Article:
Saturday, April 21, 2007

Of Fake Rolexes, Pirated DVDs, Property Rights, and Incentives

On one level, I can't say I blame the MPAA and RIAA for what they do. The ease and rapid proliferation of high speed bandwidth seem to have left the way their members have traditionally made money in the dust.

The issue is not dissimilar to the pirated brands you can get in China and, to a lesser degree, Hong Kong. I was in Hong Kong a few days this past week with a few friends. Beyond the usual tailored shirts and the like, we found a less than upstanding storefront of fake watches. These weren't the bad fakes you can quickly find on the streets of New York or on the streets of Shenzhen (though they seem to have cleaned this up some in the last few years).

To say this place was dodgy is an understatement. After first showing our passports to prove that we weren't cops, they led us behind the store front through a short hall and behind a dirty curtain, to a small badly decorated closet. There were a few stools set up and they handed us worn books with pictures of everything from Rolexes, Tag Heuers, Bulgaris, etc.. There were already a few other foreigners sitting around and negotiating. The way it worked was that you chose from the book, the "salesguy" tells a runner what you'd chose, who in turn came back with the product 5-10 minutes later. Perhaps the greatest part of the experience was watching my friends, whose fight or flight responses were obviously triggered. One refused to sit, and looked totally nervous (his wife told me he was talking about it for days as he thought we would be robbed). As a side note, I would never do this in China, but this was HK in the heart of Tsim Sha Tsui.

Anyway, the reason why I mention this is that the fakes were pristine - it's like the real life equivalent of the charicature of people who break down the door only to find out the door was open all along. Excellent quality, detail and precision. I confess that another friend bought an automatic a few years ago which still runs quite well. Compared to a real Rolex, it seems to be the same weight and was indistinguishable. These fakes didn't come cheap though - at about $90-120 USD a pop (after extensive negotiations - we were there for almost an hour).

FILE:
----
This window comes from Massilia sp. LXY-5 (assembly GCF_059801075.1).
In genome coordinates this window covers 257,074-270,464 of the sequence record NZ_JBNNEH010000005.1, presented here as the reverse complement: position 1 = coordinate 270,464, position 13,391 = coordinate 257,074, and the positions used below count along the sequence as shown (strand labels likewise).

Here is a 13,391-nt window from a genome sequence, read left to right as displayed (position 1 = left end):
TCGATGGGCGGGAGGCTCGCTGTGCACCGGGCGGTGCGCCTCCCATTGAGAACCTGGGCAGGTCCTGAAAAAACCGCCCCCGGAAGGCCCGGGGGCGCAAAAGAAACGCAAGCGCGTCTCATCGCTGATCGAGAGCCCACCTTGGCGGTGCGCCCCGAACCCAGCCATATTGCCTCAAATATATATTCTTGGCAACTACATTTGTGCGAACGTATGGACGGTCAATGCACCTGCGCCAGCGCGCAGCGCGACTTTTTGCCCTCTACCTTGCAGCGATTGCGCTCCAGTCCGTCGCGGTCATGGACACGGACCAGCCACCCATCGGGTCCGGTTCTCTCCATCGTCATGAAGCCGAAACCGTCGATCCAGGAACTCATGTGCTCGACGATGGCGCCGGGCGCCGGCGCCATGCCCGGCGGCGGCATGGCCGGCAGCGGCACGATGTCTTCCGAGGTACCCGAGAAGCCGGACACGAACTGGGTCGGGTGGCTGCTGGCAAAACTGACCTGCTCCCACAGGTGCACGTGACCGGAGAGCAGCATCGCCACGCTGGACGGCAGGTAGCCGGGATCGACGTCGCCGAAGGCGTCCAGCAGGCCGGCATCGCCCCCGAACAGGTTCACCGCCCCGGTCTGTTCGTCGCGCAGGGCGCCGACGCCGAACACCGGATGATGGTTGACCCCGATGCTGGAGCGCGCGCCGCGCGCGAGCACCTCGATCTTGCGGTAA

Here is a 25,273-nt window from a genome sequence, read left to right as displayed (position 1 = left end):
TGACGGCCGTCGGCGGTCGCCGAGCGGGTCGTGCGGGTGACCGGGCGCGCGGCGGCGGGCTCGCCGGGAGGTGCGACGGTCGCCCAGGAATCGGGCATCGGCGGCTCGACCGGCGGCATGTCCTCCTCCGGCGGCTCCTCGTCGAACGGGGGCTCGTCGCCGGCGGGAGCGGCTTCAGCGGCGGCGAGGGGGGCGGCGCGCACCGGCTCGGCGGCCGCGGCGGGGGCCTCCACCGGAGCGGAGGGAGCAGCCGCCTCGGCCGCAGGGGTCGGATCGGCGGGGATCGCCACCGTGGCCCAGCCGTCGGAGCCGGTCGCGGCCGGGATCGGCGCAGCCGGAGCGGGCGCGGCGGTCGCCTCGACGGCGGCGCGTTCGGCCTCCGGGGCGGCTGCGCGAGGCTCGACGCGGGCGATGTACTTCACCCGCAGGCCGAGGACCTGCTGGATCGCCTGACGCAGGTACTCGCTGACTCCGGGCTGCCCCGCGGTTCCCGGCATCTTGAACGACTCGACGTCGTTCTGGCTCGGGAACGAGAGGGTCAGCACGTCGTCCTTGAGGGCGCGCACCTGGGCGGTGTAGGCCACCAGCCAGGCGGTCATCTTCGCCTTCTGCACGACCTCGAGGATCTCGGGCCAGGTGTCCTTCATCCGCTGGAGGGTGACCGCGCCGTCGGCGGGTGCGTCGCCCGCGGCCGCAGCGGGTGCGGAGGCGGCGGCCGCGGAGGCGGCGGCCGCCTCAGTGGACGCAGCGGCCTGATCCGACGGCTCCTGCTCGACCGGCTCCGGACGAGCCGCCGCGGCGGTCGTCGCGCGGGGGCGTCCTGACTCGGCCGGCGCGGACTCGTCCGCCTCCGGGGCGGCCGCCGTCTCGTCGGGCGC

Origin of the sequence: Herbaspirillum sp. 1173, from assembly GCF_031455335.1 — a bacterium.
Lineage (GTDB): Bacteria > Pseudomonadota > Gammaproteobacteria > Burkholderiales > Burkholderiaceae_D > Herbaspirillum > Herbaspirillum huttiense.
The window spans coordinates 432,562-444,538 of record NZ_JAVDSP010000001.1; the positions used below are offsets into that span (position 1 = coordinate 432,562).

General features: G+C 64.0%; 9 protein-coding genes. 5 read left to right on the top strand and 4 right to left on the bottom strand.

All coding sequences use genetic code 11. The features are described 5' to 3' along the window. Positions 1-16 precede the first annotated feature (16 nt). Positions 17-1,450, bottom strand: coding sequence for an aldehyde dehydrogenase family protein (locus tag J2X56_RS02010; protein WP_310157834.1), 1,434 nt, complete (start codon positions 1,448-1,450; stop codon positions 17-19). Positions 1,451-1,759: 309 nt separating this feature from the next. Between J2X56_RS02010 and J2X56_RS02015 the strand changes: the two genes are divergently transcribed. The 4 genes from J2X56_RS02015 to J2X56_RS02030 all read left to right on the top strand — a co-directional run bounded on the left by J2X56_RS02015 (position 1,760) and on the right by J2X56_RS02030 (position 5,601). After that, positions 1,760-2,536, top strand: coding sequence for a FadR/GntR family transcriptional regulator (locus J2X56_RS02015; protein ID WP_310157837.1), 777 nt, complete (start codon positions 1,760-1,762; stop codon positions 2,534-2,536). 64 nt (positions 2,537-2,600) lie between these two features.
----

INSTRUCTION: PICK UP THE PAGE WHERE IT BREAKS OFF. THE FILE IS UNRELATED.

There's another prominent shop in HK that also goes to great lengths in selling their pirated software. You have to go through the colour copied covers of empty cd copies, write down the number that you want, pay the cashier about $1.50 USD/disk and then you wait for about an hour and go to the top of the stairs where someone hands you a paper bag of the software. I'm told they only operate on Sundays because that's when the cops who focus on such stuff have their day off.

Now at the bottom of the apartment complex I'm live in (in Guangzhou), there are a bunch of fake DVD hawkers. The one thing here that I find remarkable, is how professional the packaging appears for DVD's that haven't even come out on the market yet. Mind you some of them are horrible looking in-theatre copies, but you wouldn't be able to tell from the packaging that appear professionally developed

I think the lesson here for marketers who seek to control what in essence is the intellectual capital developed by music, movies and brands, is to understand the value they create and provide economic alternatives and price accordingly. For record labels and distributors, technology may have dealt them a fatal blow given their dependence on the medium, not the value of message. The disconnect/gap between the value their traditional customers have and the cost they charge is too wide. Though I think they get it, they understandably cling to what's been a profitable business.

The war on drugs also proves instructive. Burning down the fields of farms without crop alternatives/destroying the livelihoods of people doesn't exactly win hearts and minds - particularly in places like Afghanistan and Columbia. I don't believe this is to say that I think Rolex and the like price too high - given that they're selling aspirational ideas, part of the cost of doing business is enforcement but I wonder if another alternative is co-opting. What if the Rolexes of the world, (or even working with the Timexes of the world) with strong knowledge of distribution channels contracted some of these companies instead to produce a value brand watch? The machines that would be required to make such impressive fakes do not come cheap (think at least a million dollars, given the precision). As both Brink Lindsey and Hernando de Soto point out in their respective books, informal enterprises also carry significant costs/barriers and have difficulties in achieving growth, and it doesn't get much more informal than this.

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